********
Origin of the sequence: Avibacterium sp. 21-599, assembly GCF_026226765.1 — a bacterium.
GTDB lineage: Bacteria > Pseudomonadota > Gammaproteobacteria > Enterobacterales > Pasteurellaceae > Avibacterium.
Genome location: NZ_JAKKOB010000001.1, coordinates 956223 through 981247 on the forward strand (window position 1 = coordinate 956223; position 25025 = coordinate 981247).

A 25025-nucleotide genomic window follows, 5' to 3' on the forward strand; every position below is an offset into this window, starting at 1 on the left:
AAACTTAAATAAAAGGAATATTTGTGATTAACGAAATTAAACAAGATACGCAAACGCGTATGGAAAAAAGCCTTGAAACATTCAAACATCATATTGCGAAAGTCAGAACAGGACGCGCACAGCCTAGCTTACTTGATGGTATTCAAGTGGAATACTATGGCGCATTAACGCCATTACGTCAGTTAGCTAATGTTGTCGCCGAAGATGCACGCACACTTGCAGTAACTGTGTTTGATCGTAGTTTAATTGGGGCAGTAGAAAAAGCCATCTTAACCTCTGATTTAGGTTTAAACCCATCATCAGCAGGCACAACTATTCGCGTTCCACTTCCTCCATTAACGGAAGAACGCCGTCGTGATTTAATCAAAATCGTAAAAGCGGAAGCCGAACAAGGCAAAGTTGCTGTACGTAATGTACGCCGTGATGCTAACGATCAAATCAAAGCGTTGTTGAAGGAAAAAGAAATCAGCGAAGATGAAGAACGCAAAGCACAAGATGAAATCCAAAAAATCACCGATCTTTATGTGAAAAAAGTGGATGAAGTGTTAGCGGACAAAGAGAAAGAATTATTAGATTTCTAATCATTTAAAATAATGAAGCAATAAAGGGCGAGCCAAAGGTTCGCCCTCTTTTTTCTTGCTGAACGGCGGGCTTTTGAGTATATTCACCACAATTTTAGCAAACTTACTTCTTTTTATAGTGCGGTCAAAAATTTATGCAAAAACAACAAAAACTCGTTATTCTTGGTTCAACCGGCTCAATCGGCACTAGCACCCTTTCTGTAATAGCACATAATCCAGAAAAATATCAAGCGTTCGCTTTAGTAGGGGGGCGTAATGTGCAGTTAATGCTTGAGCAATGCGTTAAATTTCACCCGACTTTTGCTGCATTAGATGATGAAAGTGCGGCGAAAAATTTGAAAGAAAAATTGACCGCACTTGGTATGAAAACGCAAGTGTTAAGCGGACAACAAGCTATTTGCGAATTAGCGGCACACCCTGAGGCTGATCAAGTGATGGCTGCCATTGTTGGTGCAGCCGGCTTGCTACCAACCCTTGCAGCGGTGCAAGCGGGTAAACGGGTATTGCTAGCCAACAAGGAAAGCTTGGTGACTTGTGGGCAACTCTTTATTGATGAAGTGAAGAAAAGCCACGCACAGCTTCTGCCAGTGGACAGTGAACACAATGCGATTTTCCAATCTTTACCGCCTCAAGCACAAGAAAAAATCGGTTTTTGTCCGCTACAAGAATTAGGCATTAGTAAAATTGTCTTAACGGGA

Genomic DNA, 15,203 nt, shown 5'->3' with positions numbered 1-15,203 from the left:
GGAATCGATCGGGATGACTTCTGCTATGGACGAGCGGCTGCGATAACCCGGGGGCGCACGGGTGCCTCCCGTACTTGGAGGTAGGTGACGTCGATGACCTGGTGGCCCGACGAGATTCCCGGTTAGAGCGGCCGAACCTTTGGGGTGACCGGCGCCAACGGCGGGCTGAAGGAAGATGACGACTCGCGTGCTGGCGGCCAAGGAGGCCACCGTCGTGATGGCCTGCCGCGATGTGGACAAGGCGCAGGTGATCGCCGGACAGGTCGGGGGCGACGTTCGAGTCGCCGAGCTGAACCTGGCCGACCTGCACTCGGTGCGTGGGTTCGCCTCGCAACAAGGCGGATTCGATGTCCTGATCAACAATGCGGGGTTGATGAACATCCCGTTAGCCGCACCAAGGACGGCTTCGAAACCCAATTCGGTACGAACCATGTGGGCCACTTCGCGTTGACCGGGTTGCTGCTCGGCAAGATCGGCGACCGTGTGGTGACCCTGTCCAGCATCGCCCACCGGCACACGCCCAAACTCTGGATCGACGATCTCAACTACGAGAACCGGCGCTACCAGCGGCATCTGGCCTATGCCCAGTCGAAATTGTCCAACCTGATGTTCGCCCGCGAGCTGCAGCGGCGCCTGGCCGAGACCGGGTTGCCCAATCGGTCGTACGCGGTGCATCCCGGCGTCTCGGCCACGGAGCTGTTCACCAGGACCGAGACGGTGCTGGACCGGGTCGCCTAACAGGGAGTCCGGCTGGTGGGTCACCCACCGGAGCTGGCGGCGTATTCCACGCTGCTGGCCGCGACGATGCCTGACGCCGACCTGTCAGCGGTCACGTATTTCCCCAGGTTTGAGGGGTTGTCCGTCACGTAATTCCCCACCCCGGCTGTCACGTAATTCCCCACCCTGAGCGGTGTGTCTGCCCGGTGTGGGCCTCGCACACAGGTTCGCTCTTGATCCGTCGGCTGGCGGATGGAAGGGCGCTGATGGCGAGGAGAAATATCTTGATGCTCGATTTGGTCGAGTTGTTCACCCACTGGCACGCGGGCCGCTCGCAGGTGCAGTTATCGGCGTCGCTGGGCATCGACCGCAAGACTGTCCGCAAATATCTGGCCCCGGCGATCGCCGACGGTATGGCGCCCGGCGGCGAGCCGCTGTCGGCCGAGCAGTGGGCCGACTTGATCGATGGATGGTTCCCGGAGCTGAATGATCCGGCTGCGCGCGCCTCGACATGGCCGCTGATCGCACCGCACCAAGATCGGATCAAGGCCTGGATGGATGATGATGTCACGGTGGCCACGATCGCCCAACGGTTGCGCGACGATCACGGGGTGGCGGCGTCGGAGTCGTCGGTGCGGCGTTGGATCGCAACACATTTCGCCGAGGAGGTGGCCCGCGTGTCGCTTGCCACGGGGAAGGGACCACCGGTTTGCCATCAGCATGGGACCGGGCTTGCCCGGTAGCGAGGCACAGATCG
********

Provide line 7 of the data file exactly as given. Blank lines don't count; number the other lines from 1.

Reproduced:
GGAATCGATCGGGATGACTTCTGCTATGGACGAGCGGCTGCGATAACCCGGGGGCGCACGGGTGCCTCCCGTACTTGGAGGTAGGTGACGTCGATGACCTGGTGGCCCGACGAGATTCCCGGTTAGAGCGGCCGAACCTTTGGGGTGACCGGCGCCAACGGCGGGCTGAAGGAAGATGACGACTCGCGTGCTGGCGGCCAAGGAGGCCACCGTCGTGATGGCCTGCCGCGATGTGGACAAGGCGCAGGTGATCGCCGGACAGGTCGGGGGCGACGTTCGAGTCGCCGAGCTGAACCTGGCCGACCTGCACTCGGTGCGTGGGTTCGCCTCGCAACAAGGCGGATTCGATGTCCTGATCAACAATGCGGGGTTGATGAACATCCCGTTAGCCGCACCAAGGACGGCTTCGAAACCCAATTCGGTACGAACCATGTGGGCCACTTCGCGTTGACCGGGTTGCTGCTCGGCAAGATCGGCGACCGTGTGGTGACCCTGTCCAGCATCGCCCACCGGCACACGCCCAAACTCTGGATCGACGATCTCAACTACGAGAACCGGCGCTACCAGCGGCATCTGGCCTATGCCCAGTCGAAATTGTCCAACCTGATGTTCGCCCGCGAGCTGCAGCGGCGCCTGGCCGAGACCGGGTTGCCCAATCGGTCGTACGCGGTGCATCCCGGCGTCTCGGCCACGGAGCTGTTCACCAGGACCGAGACGGTGCTGGACCGGGTCGCCTAACAGGGAGTCCGGCTGGTGGGTCACCCACCGGAGCTGGCGGCGTATTCCACGCTGCTGGCCGCGACGATGCCTGACGCCGACCTGTCAGCGGTCACGTATTTCCCCAGGTTTGAGGGGTTGTCCGTCACGTAATTCCCCACCCCGGCTGTCACGTAATTCCCCACCCTGAGCGGTGTGTCTGCCCGGTGTGGGCCTCGCACACAGGTTCGCTCTTGATCCGTCGGCTGGCGGATGGAAGGGCGCTGATGGCGAGGAGAAATATCTTGATGCTCGATTTGGTCGAGTTGTTCACCCACTGGCACGCGGGCCGCTCGCAGGTGCAGTTATCGGCGTCGCTGGGCATCGACCGCAAGACTGTCCGCAAATATCTGGCCCCGGCGATCGCCGACGGTATGGCGCCCGGCGGCGAGCCGCTGTCGGCCGAGCAGTGGGCCGACTTGATCGATGGATGGTTCCCGGAGCTGAATGATCCGGCTGCGCGCGCCTCGACATGGCCGCTGATCGCACCGCACCAAGATCGGATCAAGGCCTGGATGGATGATGATGTCACGGTGGCCACGATCGCCCAACGGTTGCGCGACGATCACGGGGTGGCGGCGTCGGAGTCGTCGGTGCGGCGTTGGATCGCAACACATTTCGCCGAGGAGGTGGCCCGCGTGTCGCTTGCCACGGGGAAGGGACCACCGGTTTGCCATCAGCATGGGACCGGGCTTGCCCGGTAGCGAGGCACAGATCG